Again, I salute your courage, and it is my desire to see the #metoo hashtag achieve its goal of fueling change and debarring the normalization and trivialization of gender-based crimes through discussion.

Stay fired up. World Pulse loves you, and so do I.

Safecity- Elsa D'Silva
Nov 07, 2017
Nov 07, 2017

Dear QueenVirtuous,

Thank you for reading our piece and sharing your thoughts. It is heart-warming to read your words of encouragement. True, hashtags have the power to create a movement that binds people across the world and bring them together. Some of the other hashtags we use in our campaigns are #pinthecreep and #breakthesilence. Do look us up on Twitter and join our tweetchats every Friday at 9 pm IST.

In solidarity,

Safecity

Aelaf Mesele
Oct 24, 2017
Oct 24, 2017

Great

Safecity- Elsa D'Silva
Nov 07, 2017
Nov 07, 2017

Thank you, Aelaf.

Sister Zeph
Oct 30, 2017
Oct 30, 2017

Great job my dear, you have a great potential to be a voice of voiceless as you speak from your heart and I have felt it while reading this story which is a story of every woman in our world thank you for sharing to us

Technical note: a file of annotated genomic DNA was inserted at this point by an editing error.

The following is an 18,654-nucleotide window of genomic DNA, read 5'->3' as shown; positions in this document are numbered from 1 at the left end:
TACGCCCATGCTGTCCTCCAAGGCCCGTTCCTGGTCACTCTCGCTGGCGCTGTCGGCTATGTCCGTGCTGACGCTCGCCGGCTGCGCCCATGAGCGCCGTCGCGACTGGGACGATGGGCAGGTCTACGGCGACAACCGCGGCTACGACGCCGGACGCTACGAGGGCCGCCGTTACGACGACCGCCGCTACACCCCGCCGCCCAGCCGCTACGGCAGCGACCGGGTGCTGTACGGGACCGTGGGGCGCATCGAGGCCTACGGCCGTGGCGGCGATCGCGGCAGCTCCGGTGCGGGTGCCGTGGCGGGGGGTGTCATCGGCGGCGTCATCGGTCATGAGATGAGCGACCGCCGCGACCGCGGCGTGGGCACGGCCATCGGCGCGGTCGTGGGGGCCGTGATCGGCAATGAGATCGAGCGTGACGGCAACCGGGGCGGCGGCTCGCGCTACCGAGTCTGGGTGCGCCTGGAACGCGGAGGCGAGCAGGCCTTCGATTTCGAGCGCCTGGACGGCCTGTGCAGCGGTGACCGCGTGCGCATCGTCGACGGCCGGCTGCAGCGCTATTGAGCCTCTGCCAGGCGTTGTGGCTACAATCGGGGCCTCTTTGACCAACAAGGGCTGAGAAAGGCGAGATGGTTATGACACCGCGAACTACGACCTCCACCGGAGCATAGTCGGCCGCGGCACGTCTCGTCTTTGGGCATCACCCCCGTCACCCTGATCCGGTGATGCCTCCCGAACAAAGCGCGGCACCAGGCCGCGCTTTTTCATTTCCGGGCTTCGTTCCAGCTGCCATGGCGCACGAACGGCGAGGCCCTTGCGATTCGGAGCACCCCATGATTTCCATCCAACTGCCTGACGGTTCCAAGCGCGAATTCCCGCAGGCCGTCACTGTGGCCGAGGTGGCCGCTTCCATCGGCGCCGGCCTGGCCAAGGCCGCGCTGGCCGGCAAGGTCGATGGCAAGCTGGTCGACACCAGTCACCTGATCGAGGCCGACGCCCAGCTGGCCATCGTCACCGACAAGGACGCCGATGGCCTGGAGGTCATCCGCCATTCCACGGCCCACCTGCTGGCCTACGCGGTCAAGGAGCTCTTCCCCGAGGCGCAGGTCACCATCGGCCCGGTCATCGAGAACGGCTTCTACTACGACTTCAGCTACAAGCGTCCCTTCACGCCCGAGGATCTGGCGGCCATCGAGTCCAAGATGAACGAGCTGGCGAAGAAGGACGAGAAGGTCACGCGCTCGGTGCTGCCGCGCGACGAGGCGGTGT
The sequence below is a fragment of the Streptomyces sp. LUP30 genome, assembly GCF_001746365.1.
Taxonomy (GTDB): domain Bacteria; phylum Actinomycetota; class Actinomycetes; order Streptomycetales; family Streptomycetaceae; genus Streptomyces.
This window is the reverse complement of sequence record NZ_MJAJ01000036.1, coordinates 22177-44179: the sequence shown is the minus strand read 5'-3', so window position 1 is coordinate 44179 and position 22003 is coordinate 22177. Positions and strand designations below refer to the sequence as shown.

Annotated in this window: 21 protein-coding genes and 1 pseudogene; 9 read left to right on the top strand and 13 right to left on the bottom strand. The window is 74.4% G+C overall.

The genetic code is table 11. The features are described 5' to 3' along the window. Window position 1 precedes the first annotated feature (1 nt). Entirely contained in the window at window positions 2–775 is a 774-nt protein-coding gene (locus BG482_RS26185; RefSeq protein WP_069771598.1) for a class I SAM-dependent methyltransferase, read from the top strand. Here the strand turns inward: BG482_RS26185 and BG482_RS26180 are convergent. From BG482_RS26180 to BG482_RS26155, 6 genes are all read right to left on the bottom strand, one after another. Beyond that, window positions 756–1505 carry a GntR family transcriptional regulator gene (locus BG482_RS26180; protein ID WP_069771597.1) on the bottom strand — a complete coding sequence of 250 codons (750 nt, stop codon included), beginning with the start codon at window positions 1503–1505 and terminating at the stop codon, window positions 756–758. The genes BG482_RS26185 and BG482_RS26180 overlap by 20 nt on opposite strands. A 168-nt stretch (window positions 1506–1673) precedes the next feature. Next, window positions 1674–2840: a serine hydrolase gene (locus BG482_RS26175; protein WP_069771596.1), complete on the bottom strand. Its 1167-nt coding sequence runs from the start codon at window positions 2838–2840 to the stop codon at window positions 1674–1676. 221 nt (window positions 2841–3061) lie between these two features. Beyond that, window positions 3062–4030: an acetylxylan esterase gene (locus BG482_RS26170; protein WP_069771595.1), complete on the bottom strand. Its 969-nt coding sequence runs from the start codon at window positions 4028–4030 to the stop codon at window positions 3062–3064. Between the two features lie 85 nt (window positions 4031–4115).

Safecity- Elsa D'Silva
Nov 07, 2017
Nov 07, 2017

Dear Sister Zeph,

Thank you so much for reading our piece and your kind words. We hope to encourage people to break their silences to report any sort of violence they might have faced.

Regards,

Safecity

maeann
Nov 01, 2017
Nov 01, 2017

Hello Safecity and Rudhdi Walawalkar,

Thank you for this.  I am amazed you have......Safecity is now available on Android and iOS Phones. Supporting your hashtag #metoo

Safecity- Elsa D'Silva
Nov 07, 2017
Nov 07, 2017

Dear Maeann,

Thank you for reading our piece. Yes, we finally have our mobile app in an attempt to make reporting for convenient and accessible to all. Do download the app, give us feedback and encourage others to report sexual harassment via our app too.

Warm regards,

Safecity

maeann
Nov 07, 2017
Nov 07, 2017

thank you :) uploaded and following your fb page